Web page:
The most dramatic of these moments is when Frodo can look at Gollum and say "But I am still afraid. And yet, as you see, I will not touch the creature. For now that I see him, I do pity him." That is the point at which Gollum can enter the story as something besides a haunt or a mythical demon. He is transformed, though he does not lose his despicable qualities. However, he becomes an object of compassion for Frodo, versus Sam's simple forbearance from killing the wretch. To Sam, he is still Slinker/Stinker - a fantastical creature outside the bounds of understanding. JRRT notes "In the sense that 'pity' to be a true virtue must be directed to the good of its object. It is empty if it is exercized *only* to keep oneself 'clean', free from hate or the actual doing of injustice, though this is also a good motive." [Letter 246]. Frodo makes the imaginative (narrative) leap and is capable of true pity, whiles Sam's relationship to Gollum remains in an instrumental and fundamentally inhuman mode.
So, quite aside from whether we can write about Elves (of course we *can*, but they will be converted into humans), the explanation of narrative opens up a window on the stories we tell ourselves about ourselves and about others, and in what ways we can bring the odd, the outcast and the obscured into a humane condition through what we can/will say to ourselves about what we have encountered in the uncanny other. I think this is why certain admirable characters (such as Aragorn) can be so difficult to like - there is so much mythos in the mundane that he doggedly remains obscure to us.
How often our writing is, like Sam's sudden wonder at the dead warrior, a shock of recognition - a character does something to leave behind myth and poetry, fantasy and whimsy, and becomes the object of our compassion.
Re: The Mythic and the Mundane
03 Jan 03 9:50 AM
Reply To: 2461
As Tolkien noted, if Elf/Human parings can produce fertile offspring,
we are different subsets of the same species. We have much the same needs and desires. The highness of Elves is a thing of culture, much as a child a pair of Art and Literature professors will likely have higher ideals and tastes than the child illiterate migrant workers. The two children in this example, while filled with different culture will still have the same desires, needs and drives. They will just be expressed differently because of their cultural programming. The Elves have a culture that values nature, art in all its forms, self examination and inner awareness, discipline, personal honor, acheivement, generosity, compassion, some degree of of asceticism and hard work. Are these things all that alien to us? The wag could say yes, but are they not that which the best among us aspire to? Elves big advantage over us is the wisdom of great age, or in other words, a large data base of actions and results to use to test current situations against. Consider that were today III 3020, Arwen would have been born about the time the Etruscans were founding Rome, Elrond's birth would be at the beginnings of Egypt and Galadriel would have been alive to witness the invention of agriculture. Such creatures would have more life experience to call upon, and that is what I see as their biggest difference. We still have many things in common. Vanity, Elves do not wear sack cloth. Elves fall in love, sometimes unreturned love. They can be petty and cruel, as in Sareos' public taunting of Turin. They can be prejudiced as in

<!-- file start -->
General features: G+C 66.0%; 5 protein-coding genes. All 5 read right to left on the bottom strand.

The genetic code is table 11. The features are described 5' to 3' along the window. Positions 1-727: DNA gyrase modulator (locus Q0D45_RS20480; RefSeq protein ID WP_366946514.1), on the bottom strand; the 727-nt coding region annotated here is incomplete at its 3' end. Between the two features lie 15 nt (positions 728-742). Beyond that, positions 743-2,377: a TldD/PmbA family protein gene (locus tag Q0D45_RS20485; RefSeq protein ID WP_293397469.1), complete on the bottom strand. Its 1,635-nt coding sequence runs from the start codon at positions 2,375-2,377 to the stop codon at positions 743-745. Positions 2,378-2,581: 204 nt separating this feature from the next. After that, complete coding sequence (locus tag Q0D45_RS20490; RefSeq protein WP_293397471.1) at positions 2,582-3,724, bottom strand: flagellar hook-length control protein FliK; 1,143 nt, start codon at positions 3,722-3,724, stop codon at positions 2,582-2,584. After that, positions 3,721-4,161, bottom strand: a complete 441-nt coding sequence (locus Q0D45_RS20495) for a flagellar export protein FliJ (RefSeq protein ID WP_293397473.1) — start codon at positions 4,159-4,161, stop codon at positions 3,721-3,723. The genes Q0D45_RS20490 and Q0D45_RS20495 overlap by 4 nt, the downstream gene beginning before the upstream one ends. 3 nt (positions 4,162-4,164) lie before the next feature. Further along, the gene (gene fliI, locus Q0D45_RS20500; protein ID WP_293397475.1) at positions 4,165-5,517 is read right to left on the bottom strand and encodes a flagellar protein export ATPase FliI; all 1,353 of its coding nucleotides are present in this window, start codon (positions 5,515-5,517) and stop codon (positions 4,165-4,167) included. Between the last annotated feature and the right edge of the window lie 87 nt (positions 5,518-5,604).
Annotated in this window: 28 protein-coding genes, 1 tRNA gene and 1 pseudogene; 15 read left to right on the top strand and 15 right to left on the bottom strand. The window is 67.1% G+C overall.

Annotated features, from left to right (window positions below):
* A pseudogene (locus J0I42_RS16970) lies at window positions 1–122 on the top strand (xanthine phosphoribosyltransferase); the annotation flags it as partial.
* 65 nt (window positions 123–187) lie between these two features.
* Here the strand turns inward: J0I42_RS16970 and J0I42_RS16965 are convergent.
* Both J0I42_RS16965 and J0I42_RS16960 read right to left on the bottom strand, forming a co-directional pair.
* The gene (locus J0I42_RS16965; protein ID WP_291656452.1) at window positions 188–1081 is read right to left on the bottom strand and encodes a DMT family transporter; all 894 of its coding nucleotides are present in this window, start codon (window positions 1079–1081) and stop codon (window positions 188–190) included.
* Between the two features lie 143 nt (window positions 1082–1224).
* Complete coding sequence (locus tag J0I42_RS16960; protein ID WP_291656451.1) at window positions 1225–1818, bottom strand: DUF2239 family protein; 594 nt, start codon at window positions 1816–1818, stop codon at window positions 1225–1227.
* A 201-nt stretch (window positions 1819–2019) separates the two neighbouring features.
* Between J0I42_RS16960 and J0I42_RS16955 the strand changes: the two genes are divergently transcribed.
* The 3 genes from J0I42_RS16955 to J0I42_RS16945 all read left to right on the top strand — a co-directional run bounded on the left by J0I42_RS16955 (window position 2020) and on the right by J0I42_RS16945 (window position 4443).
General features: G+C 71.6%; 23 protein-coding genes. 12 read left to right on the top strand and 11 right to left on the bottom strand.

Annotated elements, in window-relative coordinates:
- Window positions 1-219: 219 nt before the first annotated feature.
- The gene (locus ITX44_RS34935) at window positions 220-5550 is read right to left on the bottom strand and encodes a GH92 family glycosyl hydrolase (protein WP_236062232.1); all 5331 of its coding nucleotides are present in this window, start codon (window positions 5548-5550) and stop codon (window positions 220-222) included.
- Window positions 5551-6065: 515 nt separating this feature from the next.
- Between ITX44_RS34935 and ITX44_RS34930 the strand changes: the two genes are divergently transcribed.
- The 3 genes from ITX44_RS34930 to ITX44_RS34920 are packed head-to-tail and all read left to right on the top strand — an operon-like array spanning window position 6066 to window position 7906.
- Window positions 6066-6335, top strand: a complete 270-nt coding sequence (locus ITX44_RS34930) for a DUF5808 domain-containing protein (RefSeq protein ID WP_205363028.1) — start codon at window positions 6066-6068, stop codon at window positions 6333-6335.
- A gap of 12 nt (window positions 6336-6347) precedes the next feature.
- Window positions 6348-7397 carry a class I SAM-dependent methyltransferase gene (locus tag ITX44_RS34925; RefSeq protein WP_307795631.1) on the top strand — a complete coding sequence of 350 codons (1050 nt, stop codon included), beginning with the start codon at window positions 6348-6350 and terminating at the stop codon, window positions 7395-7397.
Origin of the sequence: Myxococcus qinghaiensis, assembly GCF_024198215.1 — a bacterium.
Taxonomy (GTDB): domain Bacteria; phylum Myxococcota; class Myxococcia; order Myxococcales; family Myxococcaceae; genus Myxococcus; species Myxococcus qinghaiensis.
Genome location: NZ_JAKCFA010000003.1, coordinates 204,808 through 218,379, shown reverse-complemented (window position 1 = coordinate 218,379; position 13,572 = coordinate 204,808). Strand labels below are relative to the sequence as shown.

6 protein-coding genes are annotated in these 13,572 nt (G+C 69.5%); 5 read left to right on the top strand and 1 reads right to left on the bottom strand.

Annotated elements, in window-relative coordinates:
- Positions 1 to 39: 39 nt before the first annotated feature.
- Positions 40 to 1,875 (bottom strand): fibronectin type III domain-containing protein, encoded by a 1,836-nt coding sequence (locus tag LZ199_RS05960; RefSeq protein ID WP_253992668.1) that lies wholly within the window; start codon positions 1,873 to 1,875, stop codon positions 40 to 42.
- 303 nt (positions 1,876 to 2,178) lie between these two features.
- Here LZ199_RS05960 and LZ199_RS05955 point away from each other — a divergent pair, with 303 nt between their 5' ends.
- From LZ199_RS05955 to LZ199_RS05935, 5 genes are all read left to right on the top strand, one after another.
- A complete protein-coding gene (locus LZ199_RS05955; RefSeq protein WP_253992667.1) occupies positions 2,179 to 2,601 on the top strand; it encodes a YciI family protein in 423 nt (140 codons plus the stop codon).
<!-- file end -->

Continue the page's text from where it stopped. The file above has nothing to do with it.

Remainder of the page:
Celeborn's hatred of Dwarves. They can make noble and foolish gestures, such as Fingon calling out Morgoth. They can bring on calamity from false pride, and lack of circumspection as in Fëanor and Celebrimbor. I do not see what about them in incomprehensible to us, other that it would be hard to imagine how long their memories are. Although at nearly 53, I am already surprised at the changes I have seen, and wonder less at how the world looks to the old gaffer who remembers the Wright Brothers as a kid and later Apollo and the Shuttle, than I did 30 years ago. I have come to accept the changes in life as I know it as a part of life. I know Elves had a hard time with this. Perhaps it is part of the habit of the old to become set in one's ways.
Their lives are mythic in that they are presented as a morality play.
Yet our lives are no less mythic. In a thousand years as scholars look at our struggle with the rennesance and its ensuing literal rocket ride, replete with demons like genetic engineering, atomic weapons, big brother information systems and the negation of hard work as a
requirement for survival as an epic tale. People in the midst of epics
seldom realize it. They are just struggling to survive. Did the Elves
in the mythic tales realize they were living out a myth for the future,
or were they just mad as Hell about the dead Trees and King and stolen gems?